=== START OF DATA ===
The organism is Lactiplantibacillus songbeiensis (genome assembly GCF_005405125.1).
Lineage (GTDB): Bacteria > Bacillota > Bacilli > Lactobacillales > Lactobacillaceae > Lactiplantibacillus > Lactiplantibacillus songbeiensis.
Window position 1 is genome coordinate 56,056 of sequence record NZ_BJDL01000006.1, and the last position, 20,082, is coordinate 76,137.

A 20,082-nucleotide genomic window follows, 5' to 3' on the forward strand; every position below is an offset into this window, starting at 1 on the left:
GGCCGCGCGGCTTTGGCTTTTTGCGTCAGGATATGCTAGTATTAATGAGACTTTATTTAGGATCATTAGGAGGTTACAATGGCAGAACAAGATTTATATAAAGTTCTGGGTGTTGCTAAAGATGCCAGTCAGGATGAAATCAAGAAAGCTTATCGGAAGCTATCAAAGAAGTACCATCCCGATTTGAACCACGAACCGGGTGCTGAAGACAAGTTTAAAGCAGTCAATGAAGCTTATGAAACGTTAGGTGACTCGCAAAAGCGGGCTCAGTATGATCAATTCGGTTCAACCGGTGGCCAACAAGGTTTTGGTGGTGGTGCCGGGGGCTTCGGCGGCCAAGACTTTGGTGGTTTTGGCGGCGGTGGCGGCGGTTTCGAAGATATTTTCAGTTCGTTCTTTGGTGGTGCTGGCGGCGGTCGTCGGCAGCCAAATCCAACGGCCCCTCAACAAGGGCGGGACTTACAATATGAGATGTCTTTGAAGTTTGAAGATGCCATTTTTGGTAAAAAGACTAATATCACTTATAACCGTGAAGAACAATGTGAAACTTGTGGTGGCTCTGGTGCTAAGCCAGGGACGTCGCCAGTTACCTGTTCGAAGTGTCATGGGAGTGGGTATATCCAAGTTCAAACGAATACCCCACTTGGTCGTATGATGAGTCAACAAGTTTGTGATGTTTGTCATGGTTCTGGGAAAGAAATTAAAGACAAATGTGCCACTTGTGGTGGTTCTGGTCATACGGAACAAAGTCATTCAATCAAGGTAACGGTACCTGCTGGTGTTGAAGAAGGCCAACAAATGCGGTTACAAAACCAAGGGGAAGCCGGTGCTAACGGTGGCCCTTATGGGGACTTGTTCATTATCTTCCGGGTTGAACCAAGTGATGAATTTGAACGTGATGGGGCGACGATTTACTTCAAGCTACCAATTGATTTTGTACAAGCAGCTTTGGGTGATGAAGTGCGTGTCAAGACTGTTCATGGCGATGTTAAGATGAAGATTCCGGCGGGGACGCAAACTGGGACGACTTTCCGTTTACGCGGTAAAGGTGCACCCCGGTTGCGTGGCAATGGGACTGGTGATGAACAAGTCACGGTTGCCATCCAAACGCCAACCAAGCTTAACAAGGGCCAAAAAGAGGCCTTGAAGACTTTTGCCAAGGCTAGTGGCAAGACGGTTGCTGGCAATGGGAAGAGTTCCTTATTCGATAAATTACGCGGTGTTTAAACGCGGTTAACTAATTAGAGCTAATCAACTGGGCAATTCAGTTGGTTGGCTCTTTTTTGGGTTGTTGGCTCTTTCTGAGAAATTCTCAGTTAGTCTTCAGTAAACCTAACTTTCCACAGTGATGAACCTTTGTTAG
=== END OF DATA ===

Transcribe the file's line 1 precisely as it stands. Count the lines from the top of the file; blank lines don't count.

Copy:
The organism is Lactiplantibacillus songbeiensis (genome assembly GCF_005405125.1).